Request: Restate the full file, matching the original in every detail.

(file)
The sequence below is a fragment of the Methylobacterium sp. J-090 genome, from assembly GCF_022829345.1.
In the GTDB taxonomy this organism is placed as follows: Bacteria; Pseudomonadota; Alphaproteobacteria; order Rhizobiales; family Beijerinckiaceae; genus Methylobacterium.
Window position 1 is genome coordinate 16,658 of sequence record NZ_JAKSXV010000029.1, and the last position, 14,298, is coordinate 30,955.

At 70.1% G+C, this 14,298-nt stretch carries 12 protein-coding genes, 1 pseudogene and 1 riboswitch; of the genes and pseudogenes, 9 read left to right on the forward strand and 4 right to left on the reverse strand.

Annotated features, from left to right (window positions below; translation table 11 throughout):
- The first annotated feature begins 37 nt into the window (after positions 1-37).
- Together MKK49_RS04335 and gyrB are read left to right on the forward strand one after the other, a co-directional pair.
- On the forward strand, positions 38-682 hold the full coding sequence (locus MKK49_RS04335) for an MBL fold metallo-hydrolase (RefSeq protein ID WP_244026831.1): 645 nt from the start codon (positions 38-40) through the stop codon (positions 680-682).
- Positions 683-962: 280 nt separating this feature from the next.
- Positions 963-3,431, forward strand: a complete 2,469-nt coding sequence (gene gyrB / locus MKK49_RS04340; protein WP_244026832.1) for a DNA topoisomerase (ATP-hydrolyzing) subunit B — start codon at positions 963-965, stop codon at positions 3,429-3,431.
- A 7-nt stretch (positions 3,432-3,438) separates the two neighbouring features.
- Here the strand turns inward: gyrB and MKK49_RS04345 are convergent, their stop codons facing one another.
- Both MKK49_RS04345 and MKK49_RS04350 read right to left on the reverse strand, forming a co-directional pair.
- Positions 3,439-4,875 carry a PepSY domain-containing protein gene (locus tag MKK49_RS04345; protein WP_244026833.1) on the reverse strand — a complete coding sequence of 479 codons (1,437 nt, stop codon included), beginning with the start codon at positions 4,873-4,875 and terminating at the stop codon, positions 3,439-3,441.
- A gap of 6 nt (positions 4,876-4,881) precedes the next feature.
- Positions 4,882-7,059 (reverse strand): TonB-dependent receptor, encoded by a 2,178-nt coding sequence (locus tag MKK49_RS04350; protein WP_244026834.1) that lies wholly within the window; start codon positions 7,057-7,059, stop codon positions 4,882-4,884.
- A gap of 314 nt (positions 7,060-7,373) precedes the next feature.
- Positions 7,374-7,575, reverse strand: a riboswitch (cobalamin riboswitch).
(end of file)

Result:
The sequence below is a fragment of the Methylobacterium sp. J-090 genome, from assembly GCF_022829345.1.
In the GTDB taxonomy this organism is placed as follows: Bacteria; Pseudomonadota; Alphaproteobacteria; order Rhizobiales; family Beijerinckiaceae; genus Methylobacterium.
Window position 1 is genome coordinate 16,658 of sequence record NZ_JAKSXV010000029.1, and the last position, 14,298, is coordinate 30,955.

At 70.1% G+C, this 14,298-nt stretch carries 12 protein-coding genes, 1 pseudogene and 1 riboswitch; of the genes and pseudogenes, 9 read left to right on the forward strand and 4 right to left on the reverse strand.

Annotated features, from left to right (window positions below; translation table 11 throughout):
- The first annotated feature begins 37 nt into the window (after positions 1-37).
- Together MKK49_RS04335 and gyrB are read left to right on the forward strand one after the other, a co-directional pair.
- On the forward strand, positions 38-682 hold the full coding sequence (locus MKK49_RS04335) for an MBL fold metallo-hydrolase (RefSeq protein ID WP_244026831.1): 645 nt from the start codon (positions 38-40) through the stop codon (positions 680-682).
- Positions 683-962: 280 nt separating this feature from the next.
- Positions 963-3,431, forward strand: a complete 2,469-nt coding sequence (gene gyrB / locus MKK49_RS04340; protein WP_244026832.1) for a DNA topoisomerase (ATP-hydrolyzing) subunit B — start codon at positions 963-965, stop codon at positions 3,429-3,431.
- A 7-nt stretch (positions 3,432-3,438) separates the two neighbouring features.
- Here the strand turns inward: gyrB and MKK49_RS04345 are convergent, their stop codons facing one another.
- Both MKK49_RS04345 and MKK49_RS04350 read right to left on the reverse strand, forming a co-directional pair.
- Positions 3,439-4,875 carry a PepSY domain-containing protein gene (locus tag MKK49_RS04345; protein WP_244026833.1) on the reverse strand — a complete coding sequence of 479 codons (1,437 nt, stop codon included), beginning with the start codon at positions 4,873-4,875 and terminating at the stop codon, positions 3,439-3,441.
- A gap of 6 nt (positions 4,876-4,881) precedes the next feature.
- Positions 4,882-7,059 (reverse strand): TonB-dependent receptor, encoded by a 2,178-nt coding sequence (locus tag MKK49_RS04350; protein WP_244026834.1) that lies wholly within the window; start codon positions 7,057-7,059, stop codon positions 4,882-4,884.
- A gap of 314 nt (positions 7,060-7,373) precedes the next feature.
- Positions 7,374-7,575, reverse strand: a riboswitch (cobalamin riboswitch).